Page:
OHSU nursing students collaborate with the ACHF team to understand and learn about the health needs of the community from the community itself.
In the spring, ACHF partnered with Oregon Health & Science University (OHSU) nursing students, Julie Brush and Ashley Chan, and OHSU Associate Professor of Clinical Nursing, Dr. Heather Voss, to learn about barriers to health and wellness for people in Ashland, Talent, and Phoenix.
The 10-week project focused on chronic homelessness, which affects people who have experienced homelessness for at least one year, or repeatedly while struggling with a disabling condition. The population was selected based on a survey conducted by community health leaders who identified this population as experiencing the greatest barriers to accessing health services.
According to their research (Stefanowicz, Feldman, & Robinson, 2021), people experiencing homelessness (PEH) have lifespans almost 30 years shorter than their housed counterparts. They face systemic discrimination, which perpetuates stigma and increases socioeconomic and health inequities. Studies have found that PEH face rejection when trying to integrate into their communities, which leads to social isolation and solidifies barriers that impede a person’s ability to access services.
Over the course of 10 weeks, Julie and Ashley engaged with PEH first-hand to learn about the needs of our community from the community itself. Their experience included:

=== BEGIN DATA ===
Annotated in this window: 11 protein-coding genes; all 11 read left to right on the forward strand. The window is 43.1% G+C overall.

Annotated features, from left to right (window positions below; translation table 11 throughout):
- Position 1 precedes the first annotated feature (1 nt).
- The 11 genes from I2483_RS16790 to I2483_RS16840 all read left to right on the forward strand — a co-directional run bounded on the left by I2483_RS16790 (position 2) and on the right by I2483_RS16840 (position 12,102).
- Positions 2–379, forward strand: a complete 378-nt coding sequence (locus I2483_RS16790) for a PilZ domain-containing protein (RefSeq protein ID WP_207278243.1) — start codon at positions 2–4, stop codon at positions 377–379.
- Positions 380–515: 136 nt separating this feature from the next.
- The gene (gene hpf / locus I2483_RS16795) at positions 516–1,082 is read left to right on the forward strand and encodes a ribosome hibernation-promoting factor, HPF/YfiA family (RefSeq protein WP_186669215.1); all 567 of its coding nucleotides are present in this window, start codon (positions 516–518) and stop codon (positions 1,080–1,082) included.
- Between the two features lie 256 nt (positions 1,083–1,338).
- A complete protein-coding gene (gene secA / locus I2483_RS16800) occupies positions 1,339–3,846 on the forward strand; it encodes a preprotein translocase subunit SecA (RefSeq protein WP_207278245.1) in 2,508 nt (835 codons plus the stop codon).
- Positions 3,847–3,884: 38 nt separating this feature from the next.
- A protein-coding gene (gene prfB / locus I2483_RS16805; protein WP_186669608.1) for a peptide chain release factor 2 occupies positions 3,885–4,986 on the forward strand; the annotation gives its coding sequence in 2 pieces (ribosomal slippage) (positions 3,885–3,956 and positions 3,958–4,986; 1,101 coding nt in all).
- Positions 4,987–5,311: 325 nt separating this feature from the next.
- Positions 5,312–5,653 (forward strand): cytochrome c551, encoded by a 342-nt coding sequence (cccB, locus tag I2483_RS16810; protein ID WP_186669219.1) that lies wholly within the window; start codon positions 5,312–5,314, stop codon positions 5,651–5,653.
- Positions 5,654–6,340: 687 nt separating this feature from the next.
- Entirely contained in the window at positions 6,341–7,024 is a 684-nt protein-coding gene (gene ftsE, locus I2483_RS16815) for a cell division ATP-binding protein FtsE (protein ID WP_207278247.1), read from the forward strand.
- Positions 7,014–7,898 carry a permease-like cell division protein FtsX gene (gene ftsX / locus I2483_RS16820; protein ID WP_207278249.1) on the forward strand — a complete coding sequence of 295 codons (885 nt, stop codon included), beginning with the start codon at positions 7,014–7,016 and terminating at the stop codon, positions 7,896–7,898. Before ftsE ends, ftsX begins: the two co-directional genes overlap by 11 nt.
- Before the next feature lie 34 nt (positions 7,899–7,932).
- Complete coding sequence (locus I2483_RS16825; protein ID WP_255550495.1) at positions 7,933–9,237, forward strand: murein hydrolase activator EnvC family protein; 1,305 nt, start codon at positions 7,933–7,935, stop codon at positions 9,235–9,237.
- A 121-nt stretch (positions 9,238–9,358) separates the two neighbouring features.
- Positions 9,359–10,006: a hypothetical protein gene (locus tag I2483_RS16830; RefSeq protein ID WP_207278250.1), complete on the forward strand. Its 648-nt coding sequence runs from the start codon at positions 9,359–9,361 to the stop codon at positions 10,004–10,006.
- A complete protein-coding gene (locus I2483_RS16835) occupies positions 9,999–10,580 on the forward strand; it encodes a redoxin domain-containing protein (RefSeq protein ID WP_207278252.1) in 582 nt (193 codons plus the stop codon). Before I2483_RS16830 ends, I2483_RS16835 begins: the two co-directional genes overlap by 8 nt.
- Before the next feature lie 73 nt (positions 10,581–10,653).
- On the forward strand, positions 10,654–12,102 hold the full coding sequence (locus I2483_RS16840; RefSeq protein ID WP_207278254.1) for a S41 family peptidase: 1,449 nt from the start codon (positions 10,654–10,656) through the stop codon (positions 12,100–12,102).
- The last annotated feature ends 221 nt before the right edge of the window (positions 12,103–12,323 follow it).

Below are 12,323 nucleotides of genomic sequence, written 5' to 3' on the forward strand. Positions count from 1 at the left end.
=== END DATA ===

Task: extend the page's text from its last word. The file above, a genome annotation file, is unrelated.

- Interviews with people who work directly with people experiencing housing instability
- Volunteerism and observation at the Ashland Emergency Food Bank, The Hearth, OHSU Foot Soak program, Rogue Action Center Pop-up event serving Almeda Fire survivors, and the Jackson County Housing and Homelessness Summit
- Development of an interactive asset map showing organizations and programs where services are available to PEH
Through their work, Julie and Ashley determined that 1) Maslow’s Hierarchy of Needs must be met, and 2) stigma, trauma, and criminalizing policies prevent PEH from accessing services. Creating meaningful relationships with PEH can reduce stigma and social isolation and increase access to services. Significant barriers to health and wellness include a scarcity of stable housing, medical and mental health providers, trauma-informed care, and transportation. In the Rogue Valley, more resources are needed in general, but specifically in Talent and Phoenix.
Based on their research, they made the following recommendations to ACHF, which will be used to inform our Community Health Initiatives funding priorities:
- Trauma-informed care training is needed for those providing services
- More resources are needed in Talent and Phoenix
- Welcoming and open spaces are needed for people experiencing homelessness
- Community resource events, where people can connect with a variety of service providers, are needed
- People experiencing homelessness need to have the opportunity to tell their story
We want to extend our heartfelt thanks to Julie, Ashley, and Heather for their time and expertise during this project.